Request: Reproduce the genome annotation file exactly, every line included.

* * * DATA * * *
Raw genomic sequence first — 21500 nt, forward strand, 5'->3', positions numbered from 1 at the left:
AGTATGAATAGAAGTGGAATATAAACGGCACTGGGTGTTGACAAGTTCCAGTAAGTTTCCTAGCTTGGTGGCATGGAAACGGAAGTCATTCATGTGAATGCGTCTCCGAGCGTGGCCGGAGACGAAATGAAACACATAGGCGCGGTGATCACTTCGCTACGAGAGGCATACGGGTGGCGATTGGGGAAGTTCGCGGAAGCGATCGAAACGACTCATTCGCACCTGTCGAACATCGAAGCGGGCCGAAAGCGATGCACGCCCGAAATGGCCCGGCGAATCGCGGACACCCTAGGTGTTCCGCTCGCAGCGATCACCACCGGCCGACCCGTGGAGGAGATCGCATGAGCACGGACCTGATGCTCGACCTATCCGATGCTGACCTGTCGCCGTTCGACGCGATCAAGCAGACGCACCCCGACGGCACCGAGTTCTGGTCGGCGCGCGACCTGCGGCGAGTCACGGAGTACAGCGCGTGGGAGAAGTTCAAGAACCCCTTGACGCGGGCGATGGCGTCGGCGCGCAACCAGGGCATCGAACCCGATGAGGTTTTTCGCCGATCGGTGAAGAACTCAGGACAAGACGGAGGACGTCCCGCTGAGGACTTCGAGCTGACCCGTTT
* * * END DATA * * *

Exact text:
Raw genomic sequence first — 21500 nt, forward strand, 5'->3', positions numbered from 1 at the left:
AGTATGAATAGAAGTGGAATATAAACGGCACTGGGTGTTGACAAGTTCCAGTAAGTTTCCTAGCTTGGTGGCATGGAAACGGAAGTCATTCATGTGAATGCGTCTCCGAGCGTGGCCGGAGACGAAATGAAACACATAGGCGCGGTGATCACTTCGCTACGAGAGGCATACGGGTGGCGATTGGGGAAGTTCGCGGAAGCGATCGAAACGACTCATTCGCACCTGTCGAACATCGAAGCGGGCCGAAAGCGATGCACGCCCGAAATGGCCCGGCGAATCGCGGACACCCTAGGTGTTCCGCTCGCAGCGATCACCACCGGCCGACCCGTGGAGGAGATCGCATGAGCACGGACCTGATGCTCGACCTATCCGATGCTGACCTGTCGCCGTTCGACGCGATCAAGCAGACGCACCCCGACGGCACCGAGTTCTGGTCGGCGCGCGACCTGCGGCGAGTCACGGAGTACAGCGCGTGGGAGAAGTTCAAGAACCCCTTGACGCGGGCGATGGCGTCGGCGCGCAACCAGGGCATCGAACCCGATGAGGTTTTTCGCCGATCGGTGAAGAACTCAGGACAAGACGGAGGACGTCCCGCTGAGGACTTCGAGCTGACCCGTTT